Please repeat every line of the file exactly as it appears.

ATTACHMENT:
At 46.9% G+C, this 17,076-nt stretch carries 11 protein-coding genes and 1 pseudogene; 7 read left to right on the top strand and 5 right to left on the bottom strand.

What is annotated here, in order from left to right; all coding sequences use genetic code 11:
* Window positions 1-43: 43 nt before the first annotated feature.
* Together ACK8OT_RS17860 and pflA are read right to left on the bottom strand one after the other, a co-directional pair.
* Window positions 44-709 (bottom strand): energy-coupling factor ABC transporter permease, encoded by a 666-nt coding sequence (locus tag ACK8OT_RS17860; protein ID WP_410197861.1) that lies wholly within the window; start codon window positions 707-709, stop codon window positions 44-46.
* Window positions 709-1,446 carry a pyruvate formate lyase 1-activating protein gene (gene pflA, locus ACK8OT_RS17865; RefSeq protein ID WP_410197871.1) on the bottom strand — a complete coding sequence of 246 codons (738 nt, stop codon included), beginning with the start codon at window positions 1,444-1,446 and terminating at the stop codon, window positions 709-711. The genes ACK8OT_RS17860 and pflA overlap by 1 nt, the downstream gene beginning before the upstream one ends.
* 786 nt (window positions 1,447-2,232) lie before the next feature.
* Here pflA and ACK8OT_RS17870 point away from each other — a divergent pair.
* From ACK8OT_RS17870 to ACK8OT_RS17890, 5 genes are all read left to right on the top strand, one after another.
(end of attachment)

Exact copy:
At 46.9% G+C, this 17,076-nt stretch carries 11 protein-coding genes and 1 pseudogene; 7 read left to right on the top strand and 5 right to left on the bottom strand.

What is annotated here, in order from left to right; all coding sequences use genetic code 11:
* Window positions 1-43: 43 nt before the first annotated feature.
* Together ACK8OT_RS17860 and pflA are read right to left on the bottom strand one after the other, a co-directional pair.
* Window positions 44-709 (bottom strand): energy-coupling factor ABC transporter permease, encoded by a 666-nt coding sequence (locus tag ACK8OT_RS17860; protein ID WP_410197861.1) that lies wholly within the window; start codon window positions 707-709, stop codon window positions 44-46.
* Window positions 709-1,446 carry a pyruvate formate lyase 1-activating protein gene (gene pflA, locus ACK8OT_RS17865; RefSeq protein ID WP_410197871.1) on the bottom strand — a complete coding sequence of 246 codons (738 nt, stop codon included), beginning with the start codon at window positions 1,444-1,446 and terminating at the stop codon, window positions 709-711. The genes ACK8OT_RS17860 and pflA overlap by 1 nt, the downstream gene beginning before the upstream one ends.
* 786 nt (window positions 1,447-2,232) lie before the next feature.
* Here pflA and ACK8OT_RS17870 point away from each other — a divergent pair.
* From ACK8OT_RS17870 to ACK8OT_RS17890, 5 genes are all read left to right on the top strand, one after another.